The Melbourne Unicorns and Melbourne University will make history on 1 May in world-first community rugby pride matches.

The rainbow-themed games have been held by professional teams around the world since 2001, including professional teams in all major North American leagues. The UK’s Harlequins holding the first one in rugby. A pride match has never been held at a community rugby club.

The LGBTQ community is an important part of the Melbourne Rugby Club, who have hosted the Melbourne Chargers team since 2012. The Melbourne Chargers formed in 2009 with the purpose of creating a rugby team where new players could learn the game in an accepting environment and players who had left the sport because of their sexuality could play openly.

“Having the Chargers as part of our club has helped us focus more on inclusion. Rugby has always been open to people of all shapes and sizes, all races, religions and genders. Now we are improving the way we interact with people of all sexualities and gender identities. Hosting the Pride Cup is a great start and we’ve backed that up with education sessions with our leadership groups in the Seniors, Colts, Women’s and U18s teams,” said Tyrone Landsman, the long-time president of Melbourne RUFC.

Pride games are held to raise awareness of the discrimination that LGBTQ people experience in sport. Research has found homophobic banter and jokes that remain common in sport is a key factor in high rates of suicide for LGBTQ kids (3-5 times higher).

A global study by the World Health Organisation also found girls as young as 10 years of age were avoiding playing traditionally male dominated sports like rugby, cricket, or AFL because they didn’t’t want to be stereotyped as a lesbian.

“We were shocked to hear about the harm caused to kids by homophobic banter and jokes and also about the stigma that female athletes still experience,” added Tyrone. “We hope these matches can help raise awareness of these issues. And our leadership group can help bring about change – not just in our own club, but across the rugby community.”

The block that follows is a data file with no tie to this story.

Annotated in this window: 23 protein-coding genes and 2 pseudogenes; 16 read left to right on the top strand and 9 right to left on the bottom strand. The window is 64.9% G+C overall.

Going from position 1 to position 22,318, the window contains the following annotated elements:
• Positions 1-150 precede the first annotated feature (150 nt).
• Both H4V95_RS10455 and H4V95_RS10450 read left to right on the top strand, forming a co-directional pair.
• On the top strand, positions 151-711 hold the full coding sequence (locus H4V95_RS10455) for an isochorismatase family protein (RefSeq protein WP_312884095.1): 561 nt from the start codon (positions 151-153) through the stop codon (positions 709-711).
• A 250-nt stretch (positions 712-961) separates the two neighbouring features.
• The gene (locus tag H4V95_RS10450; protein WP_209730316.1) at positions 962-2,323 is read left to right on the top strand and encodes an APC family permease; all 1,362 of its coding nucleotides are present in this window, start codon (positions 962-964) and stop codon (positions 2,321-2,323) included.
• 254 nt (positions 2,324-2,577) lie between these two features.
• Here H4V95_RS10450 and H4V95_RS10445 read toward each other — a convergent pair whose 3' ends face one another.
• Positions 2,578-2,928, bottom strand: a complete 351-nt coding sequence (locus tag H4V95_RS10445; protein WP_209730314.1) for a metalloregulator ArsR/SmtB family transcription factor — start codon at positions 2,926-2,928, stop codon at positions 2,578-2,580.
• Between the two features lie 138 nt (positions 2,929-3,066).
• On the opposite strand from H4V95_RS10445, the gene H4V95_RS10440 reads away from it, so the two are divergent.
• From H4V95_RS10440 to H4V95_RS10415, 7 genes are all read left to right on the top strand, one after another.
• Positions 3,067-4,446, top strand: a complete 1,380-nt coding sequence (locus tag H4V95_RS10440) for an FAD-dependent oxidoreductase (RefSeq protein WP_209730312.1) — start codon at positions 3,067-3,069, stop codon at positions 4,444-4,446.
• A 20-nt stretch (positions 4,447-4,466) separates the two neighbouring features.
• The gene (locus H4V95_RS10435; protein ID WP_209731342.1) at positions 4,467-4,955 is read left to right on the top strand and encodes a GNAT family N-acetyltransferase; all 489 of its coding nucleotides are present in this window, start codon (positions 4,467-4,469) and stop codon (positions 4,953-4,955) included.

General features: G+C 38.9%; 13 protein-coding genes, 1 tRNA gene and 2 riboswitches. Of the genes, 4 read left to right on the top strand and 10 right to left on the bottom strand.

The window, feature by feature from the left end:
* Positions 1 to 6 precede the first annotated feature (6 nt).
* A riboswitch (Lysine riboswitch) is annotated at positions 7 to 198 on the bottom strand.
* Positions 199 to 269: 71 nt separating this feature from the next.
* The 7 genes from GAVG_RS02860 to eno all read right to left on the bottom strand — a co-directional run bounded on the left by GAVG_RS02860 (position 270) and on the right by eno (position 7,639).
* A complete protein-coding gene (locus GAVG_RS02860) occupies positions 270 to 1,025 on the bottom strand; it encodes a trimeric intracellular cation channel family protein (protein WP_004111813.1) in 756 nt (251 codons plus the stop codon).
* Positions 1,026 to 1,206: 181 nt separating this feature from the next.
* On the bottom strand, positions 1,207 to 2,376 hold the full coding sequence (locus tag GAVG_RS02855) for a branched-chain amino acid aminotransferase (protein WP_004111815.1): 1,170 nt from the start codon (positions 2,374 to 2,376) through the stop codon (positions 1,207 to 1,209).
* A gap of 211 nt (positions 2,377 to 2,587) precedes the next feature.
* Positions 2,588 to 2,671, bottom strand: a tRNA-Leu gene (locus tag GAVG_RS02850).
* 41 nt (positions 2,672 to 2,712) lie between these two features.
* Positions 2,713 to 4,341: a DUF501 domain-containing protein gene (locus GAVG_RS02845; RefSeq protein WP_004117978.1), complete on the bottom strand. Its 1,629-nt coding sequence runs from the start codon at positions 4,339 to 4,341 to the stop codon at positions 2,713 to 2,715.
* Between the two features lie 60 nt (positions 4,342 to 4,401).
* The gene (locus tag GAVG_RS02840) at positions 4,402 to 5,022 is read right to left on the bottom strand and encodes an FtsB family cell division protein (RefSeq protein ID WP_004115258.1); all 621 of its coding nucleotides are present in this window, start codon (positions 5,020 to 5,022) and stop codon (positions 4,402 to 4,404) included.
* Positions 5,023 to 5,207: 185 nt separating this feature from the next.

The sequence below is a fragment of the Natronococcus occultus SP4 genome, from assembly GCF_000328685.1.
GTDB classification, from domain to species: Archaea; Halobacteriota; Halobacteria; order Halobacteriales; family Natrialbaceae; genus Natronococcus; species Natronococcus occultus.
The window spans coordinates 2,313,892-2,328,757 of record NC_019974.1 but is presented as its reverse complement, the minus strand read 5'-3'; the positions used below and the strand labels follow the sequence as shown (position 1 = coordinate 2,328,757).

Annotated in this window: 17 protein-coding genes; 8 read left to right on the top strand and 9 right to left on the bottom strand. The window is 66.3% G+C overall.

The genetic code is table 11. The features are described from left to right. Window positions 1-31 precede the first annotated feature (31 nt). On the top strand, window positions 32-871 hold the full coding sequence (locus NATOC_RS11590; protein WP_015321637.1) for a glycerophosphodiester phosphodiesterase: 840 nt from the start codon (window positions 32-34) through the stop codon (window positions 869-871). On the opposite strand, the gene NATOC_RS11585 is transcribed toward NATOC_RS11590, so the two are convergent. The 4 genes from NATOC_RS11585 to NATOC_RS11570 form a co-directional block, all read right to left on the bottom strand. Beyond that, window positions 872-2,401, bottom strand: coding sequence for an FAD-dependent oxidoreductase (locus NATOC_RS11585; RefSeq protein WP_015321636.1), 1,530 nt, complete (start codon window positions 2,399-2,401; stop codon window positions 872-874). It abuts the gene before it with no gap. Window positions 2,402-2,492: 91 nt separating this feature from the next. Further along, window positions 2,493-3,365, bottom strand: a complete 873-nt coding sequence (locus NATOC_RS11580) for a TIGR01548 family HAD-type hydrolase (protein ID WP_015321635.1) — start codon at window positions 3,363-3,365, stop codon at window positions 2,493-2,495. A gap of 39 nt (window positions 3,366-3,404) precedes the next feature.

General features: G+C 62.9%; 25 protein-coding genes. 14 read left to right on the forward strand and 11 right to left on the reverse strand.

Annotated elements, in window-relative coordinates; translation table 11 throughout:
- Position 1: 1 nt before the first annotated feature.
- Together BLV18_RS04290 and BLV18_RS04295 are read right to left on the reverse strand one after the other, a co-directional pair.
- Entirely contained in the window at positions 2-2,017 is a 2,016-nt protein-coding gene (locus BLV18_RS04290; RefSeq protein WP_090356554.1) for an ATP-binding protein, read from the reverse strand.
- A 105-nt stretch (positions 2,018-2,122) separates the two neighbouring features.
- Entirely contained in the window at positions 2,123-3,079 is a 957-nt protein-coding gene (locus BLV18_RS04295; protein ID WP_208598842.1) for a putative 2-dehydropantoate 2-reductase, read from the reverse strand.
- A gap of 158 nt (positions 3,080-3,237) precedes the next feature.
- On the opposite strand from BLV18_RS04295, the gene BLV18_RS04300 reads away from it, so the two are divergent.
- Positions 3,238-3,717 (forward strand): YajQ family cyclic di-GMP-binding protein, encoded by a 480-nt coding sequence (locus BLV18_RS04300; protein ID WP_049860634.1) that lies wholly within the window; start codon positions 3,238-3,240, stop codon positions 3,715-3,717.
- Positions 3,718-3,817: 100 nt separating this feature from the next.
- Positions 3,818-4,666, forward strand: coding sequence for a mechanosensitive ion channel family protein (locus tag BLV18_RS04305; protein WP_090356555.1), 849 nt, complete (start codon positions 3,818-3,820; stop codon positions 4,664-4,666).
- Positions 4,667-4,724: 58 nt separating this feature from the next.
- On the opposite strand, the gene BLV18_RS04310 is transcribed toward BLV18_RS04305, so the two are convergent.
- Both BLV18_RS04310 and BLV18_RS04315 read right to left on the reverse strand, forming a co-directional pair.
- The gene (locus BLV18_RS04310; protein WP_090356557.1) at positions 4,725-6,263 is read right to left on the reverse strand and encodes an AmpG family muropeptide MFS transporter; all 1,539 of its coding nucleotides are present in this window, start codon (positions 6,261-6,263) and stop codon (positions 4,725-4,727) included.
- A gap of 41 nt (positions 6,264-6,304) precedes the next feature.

Research released last year by Monash University found players on teams that hold Pride Cups use around 50 percent less homophobic language than at other clubs and they also use less sexist and racist banter. Female players at these clubs also report feeling more equal to the males and also more connected.

“More research is needed to understand how these games seem to deliver so many benefits. We think hosting a Pride Cup game helps to start conversations about the kind of language and culture people want at their community sports club. These conversations are often avoided because they are uncomfortable,” said Professor Richard Pringle from the Faculty of Education at Monash University.

Nuala O’Connor is the captain of the Melbourne Women’s team, one of the three teams that will be playing for a Pride Cup on the day.

“I think holding a pride game will help to start conversations about how homophobic and sexist banter affect everyone and needs to stop. We also need to talk about how to work together to change the stereotypes of female athletes. This affects not only the gay community, but everyone.”

She continues, “I moved from Ireland last year and I’m not aware of us holding events like these. These are issues that are not often openly discussed. I hope we can inspire rugby clubs around the world to host pride games and start doing more to address these problems.”

The first-ever community rugby Pride Cup will be hosted by Melbourne Rugby Club on Saturday 1 May at Orrong Romanis Reserve, Prahran. There are three Pride Cups up for grabs.

The first match starts at 11:30 am with the Chargers taking on Cerberus; followed by the Melbourne Women’s team competing against Melbourne University at 1:30 pm; and then a huge match of the round at 3:15 pm when the Melbourne 1st XV take on Melbourne University. Matches will be live streamed on the Rugby Victoria Facebook page.